The purpose of the attic is a combination of ventilation and insulation. It is a place under the roof that houses different systems important to the safety and efficiency of your home. Electrical, heating, plumbing – a problem in one of these systems, or a lack of cooperation between these systems, can lead to a number of conditions. The attic is also the space where the structure and roof sheathing of your home is discovered, making it one of the most important areas of the home to investigate during the (always obligatory) home inspection. Hidden trouble in the attic can be fairly common, but the solutions are readily available. Here are the main problems home inspectors identify during an attic inspection.
Electrical wires running through the attic is a common occurrence. It is vital, however, that these wires are properly secured to the structure (e.g. wooden beams) of the attic, and safely tucked out of the way from crawl and/or walk spaces. Exposed or improperly secured wiring can pose a serious fire hazard, as well as a target for rodents to chew on.
Chimneys and vents often run through the attic on their way up through the roof. Blocked or improperly secured vents prevent the escape of hot air from the home’s heating system, leading to a build-up of moisture and possible damp. Metal chimneys can also become rusted from condensation.
The home’s plumbing systems also winds its way through the attic to outside discharge areas. Air leaks, such as around plumbing stacks and open eave spaces, can create water vapour and moisture build-up. These air leaks are known to occur around bathroom and kitchen vents that penetrate the ceiling, and must be sealed. For the trained eye of the home inspector a sure sign of air leakage is the discolouration of insulation.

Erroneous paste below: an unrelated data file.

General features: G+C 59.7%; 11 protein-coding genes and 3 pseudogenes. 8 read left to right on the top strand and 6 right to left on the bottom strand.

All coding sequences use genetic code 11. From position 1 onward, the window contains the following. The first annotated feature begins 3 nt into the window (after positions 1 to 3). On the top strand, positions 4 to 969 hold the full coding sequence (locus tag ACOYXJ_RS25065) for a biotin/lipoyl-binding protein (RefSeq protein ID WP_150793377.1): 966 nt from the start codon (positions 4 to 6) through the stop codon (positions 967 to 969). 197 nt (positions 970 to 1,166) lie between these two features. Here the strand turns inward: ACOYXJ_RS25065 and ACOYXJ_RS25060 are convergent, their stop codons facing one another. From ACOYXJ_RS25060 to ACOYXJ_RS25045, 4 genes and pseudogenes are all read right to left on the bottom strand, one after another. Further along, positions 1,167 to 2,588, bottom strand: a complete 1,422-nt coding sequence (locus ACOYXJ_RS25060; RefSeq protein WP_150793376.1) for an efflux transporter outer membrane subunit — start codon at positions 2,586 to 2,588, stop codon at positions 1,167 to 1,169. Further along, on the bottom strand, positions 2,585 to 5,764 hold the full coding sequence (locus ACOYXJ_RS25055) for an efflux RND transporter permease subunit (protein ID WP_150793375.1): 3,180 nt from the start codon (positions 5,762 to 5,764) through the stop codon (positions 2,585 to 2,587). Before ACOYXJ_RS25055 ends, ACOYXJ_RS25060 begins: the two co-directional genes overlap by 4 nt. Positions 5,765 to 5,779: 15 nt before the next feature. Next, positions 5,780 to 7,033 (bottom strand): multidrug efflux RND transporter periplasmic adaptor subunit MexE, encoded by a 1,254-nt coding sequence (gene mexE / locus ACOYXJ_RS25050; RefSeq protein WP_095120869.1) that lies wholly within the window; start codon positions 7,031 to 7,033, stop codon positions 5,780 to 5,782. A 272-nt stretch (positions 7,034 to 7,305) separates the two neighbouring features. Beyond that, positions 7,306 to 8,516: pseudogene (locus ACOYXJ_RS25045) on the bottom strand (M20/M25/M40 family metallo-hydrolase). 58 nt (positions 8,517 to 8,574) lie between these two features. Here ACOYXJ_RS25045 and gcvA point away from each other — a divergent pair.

A home inspector will check the insulation in the attic for damage and suggest repairs as necessary. Heat loss through the attic can have a significant impact on your utility bills. Insulation needs to be 10 to 12 inches in thickness to be most effective. Any outdated and dangerous insulation such as asbestos must be removed immediately and only by professionals; and all heat sources must be protected from the insulation or removed entirely.
The attic houses the roof and ceiling structure. The home inspector looks for structural beams and supports that are broken, splitting, sagging, or badly installed. Depending on the situation finding any such structural deficiencies may require anything from further investigation to immediate repair to forestall damage or even structural collapse.
The roof sheathing is the main support for the materials that cover the roof, such as the shingles. A home inspector will complete a detailed inspection of the sheathing for stains, leakage or mold. The roof is the part of the house that is most exposed to the elements. And the first part of the house to be affected is that place just below the roof – the attic. That is why a thorough home inspection when you’re buying or selling your home is not an option – it’s the only option.